Two weeks ago today three beautiful Arab-American youths were gunned down by their neighbor, Craig Hicks, in their Chapel Hill, NC, condo. The victims were University of North Carolina dental student Deah Shaddy Barakat, 23, his wife of six weeks Yusor Mohammad, 21, and Yusor’s sister Razan Mohammad Abu-Salha, 19.
The gunman’s wife Karen Hicks quickly assured the public that her husband’s actions were unrelated to religion, although the three victims were Muslim. She insisted that his crime simply represented the escalation of an ongoing quarrel over parking. Taking her word at face value, the police dismissed the notion that religious profiling was involved and Fox News concurred, their headline reading “Parking dispute, not bias, triggered triple murder, say NC police.” Most corporate media coverage followed suit.
But we have good reason to doubt Karen Hicks’s words. The truth in what she said lies in the fact that her husband had earned a reputation in his housing complex for being a bully. In addition, parking was one of his pet peeves and he had previously argued with his victims over it—and done so with a gun in his waistband. But Karen Hicks’s truth doesn’t go far enough for she failed to mention that her husband described himself on Facebook as “a gun-toting anti-theist.” His own connection of his passion for the second amendment with his religious hostility is very significant. Add to that the fact that his Facebook page shared numerous anti-Muslim posts and links—some put up just days before the murders—and you have all the makings of a hate crime. In addition, Yusor had previously told family members of Hicks’s complaint to her that her head scarf made him uncomfortable.
A banner photo on Hicks’s Facebook page read, “I don’t deny you your right to believe whatever you’d like; but I have the right to point out it’s ignorant and dangerous for as long as your baseless superstitions keep killing people.” Such hostility seems to have been directed against Muslims since Islamists claiming to represent true Islam commit most of the religious killings reported on nowadays. And one of Hicks’s posts asserted, “I have every right to insult a religion that goes out of its way to insult, to judge, and to condemn me as an inadequate human being—which your religion does with self-righteous gusto.” Again, he didn’t specify which religion he had in mind. But the fact that Muslims are generally less tolerant of attacks on the founder of their faith than are adherents of other faiths suggests that he was targeting Muslims. (Few American Christians or Jews would contest an atheist’s right to insult their religion.)
Still, we’re asked to believe the vigilante killing of three young American Muslims is politically and socially irrelevant. As Philip Gourevitch puts it, “We need to imagine how it would be playing out if it were the other way around—if some gun-toting Muslim, with a habit of posting hate messages about secular humanists, took it upon himself to execute a defenseless family of them in their home.” Wouldn’t many label such an attack an act of terrorism? Barakat’s sister Suzanne Barakat has demanded that authorities investigate the “execution-style murders” as a hate crime. National Muslim activist groups made the same call, as the victims’ photos—with both women wearing headscarves—went viral on social media under the hashtag #muslimlivesmatter. This week Obama hosted an international conference aimed at combatting extremist violence. Islamist extremism undeniably fits that category. But however loath we are to see it, antireligious extremism does too.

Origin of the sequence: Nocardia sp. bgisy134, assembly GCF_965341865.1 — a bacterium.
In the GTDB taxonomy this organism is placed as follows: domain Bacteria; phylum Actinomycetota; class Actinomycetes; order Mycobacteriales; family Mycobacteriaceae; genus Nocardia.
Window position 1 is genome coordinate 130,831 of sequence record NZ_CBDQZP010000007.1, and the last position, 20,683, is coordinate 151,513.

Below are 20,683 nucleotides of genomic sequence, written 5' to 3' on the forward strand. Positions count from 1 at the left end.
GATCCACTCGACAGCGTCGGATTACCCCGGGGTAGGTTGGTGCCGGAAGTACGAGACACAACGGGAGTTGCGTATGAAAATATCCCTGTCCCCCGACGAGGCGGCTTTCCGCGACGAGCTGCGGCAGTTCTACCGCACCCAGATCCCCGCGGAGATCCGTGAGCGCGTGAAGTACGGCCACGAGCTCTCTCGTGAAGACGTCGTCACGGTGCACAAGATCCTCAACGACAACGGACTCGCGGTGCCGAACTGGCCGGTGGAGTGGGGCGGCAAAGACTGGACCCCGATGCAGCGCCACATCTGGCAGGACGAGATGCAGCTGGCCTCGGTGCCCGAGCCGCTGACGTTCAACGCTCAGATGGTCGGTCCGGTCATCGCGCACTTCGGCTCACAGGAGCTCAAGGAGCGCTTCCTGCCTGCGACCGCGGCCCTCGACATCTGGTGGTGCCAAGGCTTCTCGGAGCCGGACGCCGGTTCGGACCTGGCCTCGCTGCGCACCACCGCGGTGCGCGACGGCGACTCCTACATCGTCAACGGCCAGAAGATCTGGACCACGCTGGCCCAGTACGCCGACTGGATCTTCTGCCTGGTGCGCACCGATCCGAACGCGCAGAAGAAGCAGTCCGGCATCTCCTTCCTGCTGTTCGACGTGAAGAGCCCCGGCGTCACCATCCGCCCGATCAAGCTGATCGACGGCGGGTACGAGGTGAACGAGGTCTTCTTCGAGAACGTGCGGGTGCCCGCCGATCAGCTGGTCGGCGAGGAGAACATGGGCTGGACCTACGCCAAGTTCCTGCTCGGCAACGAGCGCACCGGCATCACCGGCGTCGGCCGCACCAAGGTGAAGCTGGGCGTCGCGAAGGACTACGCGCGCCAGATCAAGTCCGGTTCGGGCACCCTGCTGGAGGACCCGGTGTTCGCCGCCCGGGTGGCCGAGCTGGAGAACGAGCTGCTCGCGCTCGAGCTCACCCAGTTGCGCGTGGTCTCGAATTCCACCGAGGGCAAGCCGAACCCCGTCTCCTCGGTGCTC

In response to the Hicks murders, there has been a huge outpouring of support for the victims’ families from both Muslims and non-Muslims in North Carolina and around the world. At the memorial service, attended by an estimated 5,000 people, Nihad Awad, director of the Council on American-Islamic Relations (CAIR), called on everyone to “fight bigotry with love and compassion.” Azhar Azeez, president of the Islamic Society of North America, expressed his concern that “anti-Muslim rhetoric may have angered some to commit violence against American Muslims.” We need more than ever before to understand the nature of Islam and to renounce all forms of religious profiling. Yet tragically, there seems to be no limit to the amount of “Muslim-bashing” we will tolerate during a political campaign: so effective has scaremongering proven in the polls.
It seems very likely that Hicks’s murders belong in the category of hate crime, defined as a criminal offense “motivated in whole or in part by an offender’s bias against a race, religion, disability, ethnic origin or sexual orientation.” The FBI is currently investigating the crime’s relation to religious bias, but it’s “highly unlikely” the federal government would push for hate crime prosecution if Hicks is found guilty of murder. So says Brian Levin, head of California State University’s Center for the Study of Hate and Extremism. He explains: “If a prosecutor can get the death penalty without needing to prove the additional motive of racial or religious bias, they will often do that.” Elevating Hicks’s crime to the level of a hate crime might make it harder to prove and wouldn’t result in a more severe punishment. Hence, Levin says, “some of the most heinous hate crimes in the US haven’t been prosecuted under hate crime law.”
Regardless of how the crime is finally classified, the ongoing discussion over hate crimes directed against Muslims is long overdue. If we truly decry the brutality of the Islamic State (e.g. ISIL) toward Christians, Shicites, Yazidis and others, we can hardly justify Hicks’s responding to Muslim Americans in kind. They deserve the rights and protections of the law as much as everyone else: Muslim lives matter too.
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